The good old-fashioned sandwich is one of our most malleable meal staples, ranging from grab-and-go combos of bread and cold cuts to multi-layered gourmet offerings. Our favourite sandwich shops showcase the many flavours and textures one can fit on a bun or between two slices of bread.
Banh Mi Boys
A recent arrival to Toronto’s stuffed sandwich scene is Banh Mi Boys, which serves the eponymous Vietnamese sandwich in several incarnations—veal meatball, spicy beef or grilled chicken. Request your sandwiches traditionally styled, or get creative with pickled vegetables and kimchi. Taste test the tacos and steamed Chinese buns, too, and supplement your spicy sammie with a refreshing cherry or vanilla Coke. 392 Queen St. W., 416-363-0588.
This loose meat sandwich joint brings Midwest flavor to Rosedale. Pick your poison: roasted beef brisket or pulled pork shoulder; sauces such as charamoula mayo; toppings like sautéed cremini mushrooms, roasted sweet red peppers and fontina cheese. The finished product is a generous heap of slow-cooked meat in a soft bun that’s sure to satisfy your hunger pangs. Seating is limited, so expect to order and dash. 4 Crescent Rd., 416-929-7518.
Schwartz’s in Montreal rightly takes the Canadian smoked meat crown, but many consider Caplansky’s to be hot on its heels. The menu here is a love letter to classic delis, with burgers, mac ‘n’ cheese and all-day breakfast. But chef-owner Zane Caplansky has drawn a dedicated following with his straightforward smoked meat sandwich. Dainty eaters intimidated by the hunk of meat might request a slice of tomato or a leaf of lettuce, though you might want to prepare for a bit of good-natured ribbing. 356 College St., 416-500-3852.
St. Lawrence Market is a paradise for gourmands seeking fresh ingredients for their own cooking, but a few vendors do offer ready-made options. Most notable is Carousel Bakery, a long-standing Toronto favourite thanks to its famed peameal bacon on a kaiser bun. Canada’s signature bacon preparation, the pork loin is pickled in brine, generously slathered in cornmeal and then cured slowly. Carousel knows not to mess with a good thing—it provides only a few standard condiment packets as accompaniment. Otherwise, opt for a breakfast sandwich, which adds cheddar and a fried egg to the mix. 91-95 Front St. E., 416-363-4247.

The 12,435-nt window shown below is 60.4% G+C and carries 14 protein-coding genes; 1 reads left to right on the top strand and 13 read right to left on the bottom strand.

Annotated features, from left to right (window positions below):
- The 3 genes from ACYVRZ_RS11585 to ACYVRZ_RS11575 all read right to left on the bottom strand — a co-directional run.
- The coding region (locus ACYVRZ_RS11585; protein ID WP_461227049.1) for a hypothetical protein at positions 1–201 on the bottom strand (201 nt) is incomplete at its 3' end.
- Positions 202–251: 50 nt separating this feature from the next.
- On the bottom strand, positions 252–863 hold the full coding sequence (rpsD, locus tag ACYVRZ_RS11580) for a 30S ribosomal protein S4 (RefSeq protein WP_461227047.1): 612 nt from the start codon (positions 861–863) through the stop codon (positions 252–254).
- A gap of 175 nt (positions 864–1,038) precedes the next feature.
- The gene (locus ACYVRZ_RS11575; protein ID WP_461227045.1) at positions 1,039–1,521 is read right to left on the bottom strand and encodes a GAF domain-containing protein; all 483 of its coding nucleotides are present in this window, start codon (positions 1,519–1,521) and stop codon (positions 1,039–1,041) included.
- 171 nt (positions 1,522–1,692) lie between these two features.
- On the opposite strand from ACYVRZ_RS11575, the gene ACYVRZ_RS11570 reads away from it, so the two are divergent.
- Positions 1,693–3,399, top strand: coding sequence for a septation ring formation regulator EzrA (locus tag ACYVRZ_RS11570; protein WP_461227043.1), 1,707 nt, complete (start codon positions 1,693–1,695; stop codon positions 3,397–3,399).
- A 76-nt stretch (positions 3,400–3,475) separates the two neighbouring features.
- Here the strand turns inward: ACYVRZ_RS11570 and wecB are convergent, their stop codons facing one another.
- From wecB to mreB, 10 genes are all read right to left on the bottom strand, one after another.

Grilled cheese sandwiches are a childhood favourite, but Cheesewerks offers grown-up goodness—artisan Ontario cheeses, bread from local St. John’s Bakery, and Flying Monkeys beer to quench your thirst. At odds with the local mindset are the sandwiches themselves, named after international cities and inspired by the flavours associated with them: the Houston is piled high with pepper jack cheese and smoked pulled pork on Texas toast, while the Toronto-centric Danforth comes with feta and olive tapenade. 56 Bathurst St., 416-243-3327.
The Fish Store
You’ll find this sandwich shop, reminiscent of an old-school fish market, along a varied stretch of Little Italy. The tiny space is home to a grill, a small counter, an expanse of ice housing fresh fish and four first-come, first-served seats. Whether you’re hankering for grilled grouper, buttery bass or spiced salmon, The Fish Store has your catch of the day—set on a Portuguese bun and accented with romaine and a hint of tomato. 657 College St., 416-533-2822.
Murray’s Sandwich Emporium
True to its name, Murray’s is devoted solely to sandwiches. Though sides of soup, pulled pork chili and sweet potato fries may distracted you for a second, the main runs the gamut from a Polish-inspired breaded veal with eggplant sadwich to a chicken sandwich brimming with tzatziki and fries. For something a little sweeter, try the deep-fried Nutella with whipped peanut butter, or channel childhood with straightforward peanut butter and jam. 671 Queen St. W., 647-345-7644.
Porchetta and Co.
For all intents and purposes, the porchetta sandwich is the only item on the menu at this busy shop. Its journey begins with an unassuming piece of pork shoulder, marinated in spices for 24 hours, then wrapped in prosciutto and cured pork belly, slow-cooked, and, finally, carved and placed in a sourdough bun worthy of its contents. Rapini, truffle sauce and mushrooms are well-chosen (if mildly sacrilegious) toppings, while roasted potatoes and baked romano beans are available as sides. 825 Dundas St. W., 647-352-6611.
Sky Blue Sky Sandwich Company
Vegetarians and carnivores can break bread together at Sky Blue Sky—the menu features many meat-free options alongside smoked turkey, black forest ham, piquant capicola and more. Try the cucumber and baba ghanoush sandwich, or portobello mushrooms with avocado and slow-cooked onions. Substitutions and additions are welcome, so the sky is, indeed, the limit. And for what it’s worth, the shop is named after a Wilco album. Pop culture cred! 605 Bloor St. W., 647-351-7945.
Many dishes are offered at this intimate eatery, but by far the most inventive and rewarding are the “deconstructed sandwiches,” served Ethiopian-style on a platter with bread, meat, spreads and a generous heap of lightly dressed arugula in the center. The clove-spiced tourtiere sausage and the free-range chicken with savoury-sweet bacon jam are highly recommended. Sample the nicely curated wine list or enjoy a carefully steamed cappuccino, too. 1426 Bloor St. W., 647-342-1567